By Sylvia Westall and Ayla Jean Yackley BEIRUT/ISTANBUL (Reuters) - Kurdish forces took control of the Syrian town of Kobani on Monday after driving out Islamic State fighters, a monitoring group and Syrian state media said, although Washington said the four-month battle was not yet over. Some Islamic State supporters took to Twitter to say the fight for Kobani, a focal point of the international struggle against the ultra-hardline Islamist group, was still raging. The Britain-based Syrian Observatory for Human Rights said the Syrian Kurdish People's Protection Units (YPG) had retaken the town, close to the Turkish border, but were proceeding carefully in the eastern outskirts where Islamic State had planted mines before fleeing. "I can see the YPG flag flying over Kobani.
Federal agents on Monday arrested an alleged Russian spy in New York accused of trying to recruit sources and collect economic intelligence while working as a Manhattan banker, officials said. US prosecutors named the alleged covert intelligence agent as Evgeny Buryakov, 39. He appeared before Judge Sarah Netburn in a Manhattan federal court on Monday, a court official said. Prosecutors said he was assisted in covert espionage by Russian spies Igor Sporyshev, 40, and Victor Podobnyy, 27, who had been attached to the Russian trade and UN missions in New York.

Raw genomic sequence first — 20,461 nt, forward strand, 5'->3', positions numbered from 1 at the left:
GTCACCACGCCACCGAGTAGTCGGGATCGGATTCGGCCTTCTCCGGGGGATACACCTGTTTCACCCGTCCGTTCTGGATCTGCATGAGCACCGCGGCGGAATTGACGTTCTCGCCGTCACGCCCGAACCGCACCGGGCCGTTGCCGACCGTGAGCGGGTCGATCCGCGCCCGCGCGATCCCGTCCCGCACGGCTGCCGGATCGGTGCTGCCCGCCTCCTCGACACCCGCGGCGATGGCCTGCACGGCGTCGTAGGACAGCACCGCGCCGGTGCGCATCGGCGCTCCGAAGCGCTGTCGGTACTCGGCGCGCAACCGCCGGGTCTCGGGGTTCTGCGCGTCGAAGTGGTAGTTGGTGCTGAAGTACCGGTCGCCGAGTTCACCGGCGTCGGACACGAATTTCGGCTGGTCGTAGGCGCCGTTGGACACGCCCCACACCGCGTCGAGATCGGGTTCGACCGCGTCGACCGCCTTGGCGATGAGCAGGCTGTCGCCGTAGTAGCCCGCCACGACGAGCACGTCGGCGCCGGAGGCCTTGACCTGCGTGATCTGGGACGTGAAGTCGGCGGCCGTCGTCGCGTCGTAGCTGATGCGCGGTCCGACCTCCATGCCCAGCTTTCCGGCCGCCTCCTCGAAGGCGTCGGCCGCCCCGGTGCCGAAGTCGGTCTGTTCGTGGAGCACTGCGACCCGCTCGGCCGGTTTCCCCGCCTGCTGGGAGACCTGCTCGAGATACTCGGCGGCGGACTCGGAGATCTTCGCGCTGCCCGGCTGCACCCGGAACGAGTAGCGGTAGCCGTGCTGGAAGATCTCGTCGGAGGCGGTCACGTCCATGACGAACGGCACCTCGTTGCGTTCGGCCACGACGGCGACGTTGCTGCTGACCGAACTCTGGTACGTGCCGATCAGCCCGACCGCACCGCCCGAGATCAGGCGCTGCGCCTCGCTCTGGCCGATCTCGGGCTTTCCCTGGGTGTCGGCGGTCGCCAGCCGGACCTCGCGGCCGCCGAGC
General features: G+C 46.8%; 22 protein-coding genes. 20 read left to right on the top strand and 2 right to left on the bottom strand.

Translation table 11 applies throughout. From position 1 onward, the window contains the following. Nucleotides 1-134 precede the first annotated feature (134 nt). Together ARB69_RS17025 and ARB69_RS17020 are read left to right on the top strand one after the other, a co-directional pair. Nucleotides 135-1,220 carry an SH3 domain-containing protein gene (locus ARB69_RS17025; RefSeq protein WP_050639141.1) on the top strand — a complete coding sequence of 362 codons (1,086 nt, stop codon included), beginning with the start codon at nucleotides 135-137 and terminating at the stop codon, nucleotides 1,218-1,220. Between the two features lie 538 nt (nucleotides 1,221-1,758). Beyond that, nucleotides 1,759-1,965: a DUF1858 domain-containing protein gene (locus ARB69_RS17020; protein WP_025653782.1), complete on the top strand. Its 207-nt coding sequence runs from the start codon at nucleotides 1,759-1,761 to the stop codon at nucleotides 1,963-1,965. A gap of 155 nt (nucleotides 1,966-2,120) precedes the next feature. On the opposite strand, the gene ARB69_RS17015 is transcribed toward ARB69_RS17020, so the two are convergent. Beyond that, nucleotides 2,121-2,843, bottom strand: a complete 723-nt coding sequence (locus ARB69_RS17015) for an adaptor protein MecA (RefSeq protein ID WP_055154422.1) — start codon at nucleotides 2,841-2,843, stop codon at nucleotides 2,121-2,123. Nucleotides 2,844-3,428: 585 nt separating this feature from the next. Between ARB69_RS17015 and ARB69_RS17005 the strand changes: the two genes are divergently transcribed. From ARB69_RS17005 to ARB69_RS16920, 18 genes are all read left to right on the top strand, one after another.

Video from a US Coast Guard aircraft released Monday captured the drama of a single-engine airplane and its pilot splashing safely onto the Pacific Ocean thanks to a parachute built inside its fuselage. The factory-new Cirrus SR22 was en route to Hawaii on Sunday afternoon on a ferry flight from the San Francisco area when it "ran out of fuel," the Coast Guard said in a press release. Video from the C-130 Hercules rescue plane showed the ill-starred aircraft deploy its airframe parachute -- standard equipment on the five-seat aircraft that sells for $725,000 in its turbocharged version -- several hundred feet above the sea. Seconds after the Cirrus hit the water with a splash, the unidentified pilot is seen climbing into a small life raft to await a passing cruise ship to pick him up, about 250 miles (400 kilometers) off the Hawaiian island of Maui, a half-hour later.